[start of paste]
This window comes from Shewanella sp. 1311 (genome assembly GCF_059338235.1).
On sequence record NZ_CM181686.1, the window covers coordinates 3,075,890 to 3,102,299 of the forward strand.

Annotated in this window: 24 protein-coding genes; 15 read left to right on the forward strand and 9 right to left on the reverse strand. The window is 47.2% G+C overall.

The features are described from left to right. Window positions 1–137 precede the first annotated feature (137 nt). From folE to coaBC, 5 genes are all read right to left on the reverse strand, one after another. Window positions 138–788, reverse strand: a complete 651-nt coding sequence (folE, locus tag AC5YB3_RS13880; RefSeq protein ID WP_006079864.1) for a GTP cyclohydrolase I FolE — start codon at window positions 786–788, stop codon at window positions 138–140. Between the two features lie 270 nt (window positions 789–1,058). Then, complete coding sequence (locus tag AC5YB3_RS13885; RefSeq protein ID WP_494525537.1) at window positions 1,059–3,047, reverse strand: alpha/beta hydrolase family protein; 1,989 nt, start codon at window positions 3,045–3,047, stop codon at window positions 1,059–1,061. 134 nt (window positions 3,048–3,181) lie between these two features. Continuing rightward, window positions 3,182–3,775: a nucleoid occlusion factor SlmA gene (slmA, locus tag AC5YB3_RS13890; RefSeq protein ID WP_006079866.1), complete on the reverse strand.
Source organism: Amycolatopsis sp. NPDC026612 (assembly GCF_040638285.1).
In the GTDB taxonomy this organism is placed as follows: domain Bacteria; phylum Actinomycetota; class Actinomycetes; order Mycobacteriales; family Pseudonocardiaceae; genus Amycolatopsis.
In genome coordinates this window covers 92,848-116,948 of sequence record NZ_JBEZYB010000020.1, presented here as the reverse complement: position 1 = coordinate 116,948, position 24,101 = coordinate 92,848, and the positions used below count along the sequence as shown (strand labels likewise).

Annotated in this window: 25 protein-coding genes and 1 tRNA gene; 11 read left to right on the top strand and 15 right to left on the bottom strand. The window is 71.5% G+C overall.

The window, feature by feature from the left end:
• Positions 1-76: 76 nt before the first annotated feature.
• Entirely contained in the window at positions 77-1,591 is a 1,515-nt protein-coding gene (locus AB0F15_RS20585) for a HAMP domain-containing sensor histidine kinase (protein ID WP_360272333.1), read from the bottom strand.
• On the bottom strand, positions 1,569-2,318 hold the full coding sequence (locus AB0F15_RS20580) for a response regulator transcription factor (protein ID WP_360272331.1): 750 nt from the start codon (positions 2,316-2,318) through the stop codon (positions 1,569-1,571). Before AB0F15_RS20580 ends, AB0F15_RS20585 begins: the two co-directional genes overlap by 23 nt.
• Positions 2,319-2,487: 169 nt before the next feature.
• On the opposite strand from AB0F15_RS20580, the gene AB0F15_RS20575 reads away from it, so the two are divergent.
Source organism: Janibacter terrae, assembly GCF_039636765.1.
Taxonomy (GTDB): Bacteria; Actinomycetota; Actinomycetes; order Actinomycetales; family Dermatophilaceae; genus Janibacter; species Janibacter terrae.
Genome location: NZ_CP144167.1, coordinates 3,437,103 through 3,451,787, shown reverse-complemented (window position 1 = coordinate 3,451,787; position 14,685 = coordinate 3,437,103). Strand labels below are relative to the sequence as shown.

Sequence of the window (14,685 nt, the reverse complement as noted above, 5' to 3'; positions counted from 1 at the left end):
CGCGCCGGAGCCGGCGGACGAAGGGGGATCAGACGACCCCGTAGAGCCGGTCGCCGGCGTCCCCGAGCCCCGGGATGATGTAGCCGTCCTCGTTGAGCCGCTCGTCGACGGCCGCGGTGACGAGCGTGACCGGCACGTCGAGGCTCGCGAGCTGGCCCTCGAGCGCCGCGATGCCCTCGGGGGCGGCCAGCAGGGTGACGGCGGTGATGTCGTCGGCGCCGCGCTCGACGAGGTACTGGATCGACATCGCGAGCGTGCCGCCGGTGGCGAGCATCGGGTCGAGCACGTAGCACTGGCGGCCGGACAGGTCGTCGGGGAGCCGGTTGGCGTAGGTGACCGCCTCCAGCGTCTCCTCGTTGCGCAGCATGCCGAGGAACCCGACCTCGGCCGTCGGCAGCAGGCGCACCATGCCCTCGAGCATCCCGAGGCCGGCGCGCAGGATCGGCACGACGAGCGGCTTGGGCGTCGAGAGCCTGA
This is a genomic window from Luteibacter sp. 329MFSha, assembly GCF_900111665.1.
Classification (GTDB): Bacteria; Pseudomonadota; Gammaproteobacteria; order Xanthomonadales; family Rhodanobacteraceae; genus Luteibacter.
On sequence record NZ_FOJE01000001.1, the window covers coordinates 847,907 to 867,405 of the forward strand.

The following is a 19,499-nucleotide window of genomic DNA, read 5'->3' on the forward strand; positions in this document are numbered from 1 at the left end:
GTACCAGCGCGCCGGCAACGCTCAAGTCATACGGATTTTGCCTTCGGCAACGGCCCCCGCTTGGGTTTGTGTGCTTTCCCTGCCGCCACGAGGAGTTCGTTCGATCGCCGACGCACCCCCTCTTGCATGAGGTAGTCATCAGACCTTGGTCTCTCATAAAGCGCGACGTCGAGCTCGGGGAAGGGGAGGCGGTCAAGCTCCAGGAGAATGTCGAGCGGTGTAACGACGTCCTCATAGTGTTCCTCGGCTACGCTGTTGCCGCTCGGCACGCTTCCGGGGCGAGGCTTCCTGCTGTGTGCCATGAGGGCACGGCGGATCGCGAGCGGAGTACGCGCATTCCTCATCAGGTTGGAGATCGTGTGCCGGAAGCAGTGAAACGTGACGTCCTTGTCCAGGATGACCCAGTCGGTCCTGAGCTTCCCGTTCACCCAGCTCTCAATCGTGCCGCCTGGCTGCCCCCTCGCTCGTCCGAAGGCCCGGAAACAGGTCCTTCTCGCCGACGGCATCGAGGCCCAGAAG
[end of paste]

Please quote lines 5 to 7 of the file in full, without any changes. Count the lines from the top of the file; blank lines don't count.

Source organism: Amycolatopsis sp. NPDC026612 (assembly GCF_040638285.1).
In the GTDB taxonomy this organism is placed as follows: domain Bacteria; phylum Actinomycetota; class Actinomycetes; order Mycobacteriales; family Pseudonocardiaceae; genus Amycolatopsis.
In genome coordinates this window covers 92,848-116,948 of sequence record NZ_JBEZYB010000020.1, presented here as the reverse complement: position 1 = coordinate 116,948, position 24,101 = coordinate 92,848, and the positions used below count along the sequence as shown (strand labels likewise).